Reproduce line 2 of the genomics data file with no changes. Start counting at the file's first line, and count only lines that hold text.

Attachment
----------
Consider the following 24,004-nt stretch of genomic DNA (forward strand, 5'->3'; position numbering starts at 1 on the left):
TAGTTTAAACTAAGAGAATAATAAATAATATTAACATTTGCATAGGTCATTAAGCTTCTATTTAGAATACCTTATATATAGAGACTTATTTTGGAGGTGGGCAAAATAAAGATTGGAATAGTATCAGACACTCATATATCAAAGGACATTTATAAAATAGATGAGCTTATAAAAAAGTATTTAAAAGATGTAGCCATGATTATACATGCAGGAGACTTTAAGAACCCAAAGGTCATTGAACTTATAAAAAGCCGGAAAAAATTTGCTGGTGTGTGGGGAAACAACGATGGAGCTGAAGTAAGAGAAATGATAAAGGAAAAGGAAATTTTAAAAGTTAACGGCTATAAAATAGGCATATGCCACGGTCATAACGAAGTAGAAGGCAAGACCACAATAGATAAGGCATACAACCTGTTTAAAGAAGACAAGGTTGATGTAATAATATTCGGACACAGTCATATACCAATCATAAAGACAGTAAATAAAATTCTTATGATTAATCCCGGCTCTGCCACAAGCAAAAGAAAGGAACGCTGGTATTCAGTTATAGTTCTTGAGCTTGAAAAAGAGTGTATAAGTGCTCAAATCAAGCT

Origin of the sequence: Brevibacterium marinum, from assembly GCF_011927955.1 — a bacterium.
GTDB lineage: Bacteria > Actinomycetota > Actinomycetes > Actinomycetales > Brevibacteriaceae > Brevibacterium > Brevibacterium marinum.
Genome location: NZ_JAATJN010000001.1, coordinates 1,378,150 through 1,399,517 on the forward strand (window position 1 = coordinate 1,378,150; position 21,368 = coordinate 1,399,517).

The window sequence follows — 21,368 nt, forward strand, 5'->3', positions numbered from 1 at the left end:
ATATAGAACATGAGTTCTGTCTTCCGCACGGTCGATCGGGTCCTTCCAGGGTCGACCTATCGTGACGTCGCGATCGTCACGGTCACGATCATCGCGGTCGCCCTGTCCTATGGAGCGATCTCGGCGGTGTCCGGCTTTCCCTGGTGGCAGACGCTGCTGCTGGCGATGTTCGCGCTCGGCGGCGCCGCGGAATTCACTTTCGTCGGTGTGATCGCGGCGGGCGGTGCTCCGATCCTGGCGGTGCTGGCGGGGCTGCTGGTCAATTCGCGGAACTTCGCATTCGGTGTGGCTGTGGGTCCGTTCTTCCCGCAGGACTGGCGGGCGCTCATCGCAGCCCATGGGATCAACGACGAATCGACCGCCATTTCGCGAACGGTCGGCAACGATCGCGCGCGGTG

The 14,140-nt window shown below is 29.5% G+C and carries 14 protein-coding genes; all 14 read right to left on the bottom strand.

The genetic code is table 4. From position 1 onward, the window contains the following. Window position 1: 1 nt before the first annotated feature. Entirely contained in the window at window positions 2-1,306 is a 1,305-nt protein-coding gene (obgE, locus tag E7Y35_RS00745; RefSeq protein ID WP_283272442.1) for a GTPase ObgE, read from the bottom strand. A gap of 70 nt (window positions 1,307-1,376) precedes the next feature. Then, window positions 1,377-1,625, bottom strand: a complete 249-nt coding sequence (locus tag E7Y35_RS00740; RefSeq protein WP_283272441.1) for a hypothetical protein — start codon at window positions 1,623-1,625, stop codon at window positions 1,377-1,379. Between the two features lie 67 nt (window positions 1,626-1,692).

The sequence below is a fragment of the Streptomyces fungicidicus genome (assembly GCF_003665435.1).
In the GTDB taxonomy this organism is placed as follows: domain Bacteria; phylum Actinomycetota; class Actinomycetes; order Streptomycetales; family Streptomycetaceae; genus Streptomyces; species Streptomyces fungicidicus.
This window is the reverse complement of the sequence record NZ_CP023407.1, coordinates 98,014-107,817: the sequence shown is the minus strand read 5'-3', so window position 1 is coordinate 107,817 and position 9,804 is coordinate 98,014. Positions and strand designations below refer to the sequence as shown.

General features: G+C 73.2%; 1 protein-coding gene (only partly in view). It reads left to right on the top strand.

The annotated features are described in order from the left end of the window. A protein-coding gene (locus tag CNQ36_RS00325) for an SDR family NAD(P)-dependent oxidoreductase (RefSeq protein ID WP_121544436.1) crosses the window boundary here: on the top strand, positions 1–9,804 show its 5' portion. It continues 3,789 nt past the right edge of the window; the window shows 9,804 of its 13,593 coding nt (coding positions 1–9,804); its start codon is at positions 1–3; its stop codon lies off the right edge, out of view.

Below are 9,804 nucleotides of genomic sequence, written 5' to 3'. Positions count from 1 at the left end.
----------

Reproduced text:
TAGTTTAAACTAAGAGAATAATAAATAATATTAACATTTGCATAGGTCATTAAGCTTCTATTTAGAATACCTTATATATAGAGACTTATTTTGGAGGTGGGCAAAATAAAGATTGGAATAGTATCAGACACTCATATATCAAAGGACATTTATAAAATAGATGAGCTTATAAAAAAGTATTTAAAAGATGTAGCCATGATTATACATGCAGGAGACTTTAAGAACCCAAAGGTCATTGAACTTATAAAAAGCCGGAAAAAATTTGCTGGTGTGTGGGGAAACAACGATGGAGCTGAAGTAAGAGAAATGATAAAGGAAAAGGAAATTTTAAAAGTTAACGGCTATAAAATAGGCATATGCCACGGTCATAACGAAGTAGAAGGCAAGACCACAATAGATAAGGCATACAACCTGTTTAAAGAAGACAAGGTTGATGTAATAATATTCGGACACAGTCATATACCAATCATAAAGACAGTAAATAAAATTCTTATGATTAATCCCGGCTCTGCCACAAGCAAAAGAAAGGAACGCTGGTATTCAGTTATAGTTCTTGAGCTTGAAAAAGAGTGTATAAGTGCTCAAATCAAGCT